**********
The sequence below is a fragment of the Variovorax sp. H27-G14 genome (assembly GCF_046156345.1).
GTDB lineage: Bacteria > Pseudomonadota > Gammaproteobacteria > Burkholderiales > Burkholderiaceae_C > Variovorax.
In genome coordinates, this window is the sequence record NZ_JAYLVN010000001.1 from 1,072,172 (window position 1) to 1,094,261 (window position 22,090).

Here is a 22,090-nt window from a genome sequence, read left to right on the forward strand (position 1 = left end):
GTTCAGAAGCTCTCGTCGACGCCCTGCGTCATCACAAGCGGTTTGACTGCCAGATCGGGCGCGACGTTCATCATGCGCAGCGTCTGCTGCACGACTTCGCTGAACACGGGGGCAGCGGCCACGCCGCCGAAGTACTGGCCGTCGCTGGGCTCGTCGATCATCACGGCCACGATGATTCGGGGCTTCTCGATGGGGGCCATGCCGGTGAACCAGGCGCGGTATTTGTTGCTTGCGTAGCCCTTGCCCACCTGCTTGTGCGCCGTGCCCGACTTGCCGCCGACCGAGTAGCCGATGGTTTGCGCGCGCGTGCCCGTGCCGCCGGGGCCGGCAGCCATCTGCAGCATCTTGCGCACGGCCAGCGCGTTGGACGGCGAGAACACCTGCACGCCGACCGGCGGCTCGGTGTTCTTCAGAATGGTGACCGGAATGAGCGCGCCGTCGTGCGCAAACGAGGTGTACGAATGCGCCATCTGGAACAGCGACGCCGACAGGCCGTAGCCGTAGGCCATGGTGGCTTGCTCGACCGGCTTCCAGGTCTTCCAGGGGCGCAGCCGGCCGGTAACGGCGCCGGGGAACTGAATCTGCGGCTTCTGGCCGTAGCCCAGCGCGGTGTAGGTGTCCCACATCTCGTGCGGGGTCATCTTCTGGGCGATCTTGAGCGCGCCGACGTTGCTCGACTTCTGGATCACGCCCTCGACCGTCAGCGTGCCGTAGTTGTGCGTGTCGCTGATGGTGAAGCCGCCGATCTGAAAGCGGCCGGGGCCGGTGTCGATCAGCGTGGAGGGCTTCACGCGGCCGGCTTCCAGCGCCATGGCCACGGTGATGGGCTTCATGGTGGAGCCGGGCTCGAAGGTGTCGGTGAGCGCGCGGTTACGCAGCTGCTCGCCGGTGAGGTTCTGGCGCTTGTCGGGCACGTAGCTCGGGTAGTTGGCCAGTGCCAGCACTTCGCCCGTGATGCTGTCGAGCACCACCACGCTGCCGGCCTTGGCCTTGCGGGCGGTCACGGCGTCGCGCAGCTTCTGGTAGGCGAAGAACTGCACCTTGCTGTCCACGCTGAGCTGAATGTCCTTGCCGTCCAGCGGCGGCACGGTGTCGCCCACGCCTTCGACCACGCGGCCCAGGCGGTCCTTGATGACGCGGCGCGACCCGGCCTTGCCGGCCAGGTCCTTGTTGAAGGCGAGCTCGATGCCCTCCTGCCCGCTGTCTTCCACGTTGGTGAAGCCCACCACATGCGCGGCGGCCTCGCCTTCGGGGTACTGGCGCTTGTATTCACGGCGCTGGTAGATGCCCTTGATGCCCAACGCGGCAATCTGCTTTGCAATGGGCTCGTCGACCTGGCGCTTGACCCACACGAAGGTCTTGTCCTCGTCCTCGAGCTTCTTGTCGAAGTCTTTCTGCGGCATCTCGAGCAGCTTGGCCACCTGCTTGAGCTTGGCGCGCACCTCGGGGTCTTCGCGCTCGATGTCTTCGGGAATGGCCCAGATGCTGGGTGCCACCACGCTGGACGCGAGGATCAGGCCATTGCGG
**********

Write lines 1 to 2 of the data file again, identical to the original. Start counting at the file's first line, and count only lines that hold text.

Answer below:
The sequence below is a fragment of the Variovorax sp. H27-G14 genome (assembly GCF_046156345.1).
GTDB lineage: Bacteria > Pseudomonadota > Gammaproteobacteria > Burkholderiales > Burkholderiaceae_C > Variovorax.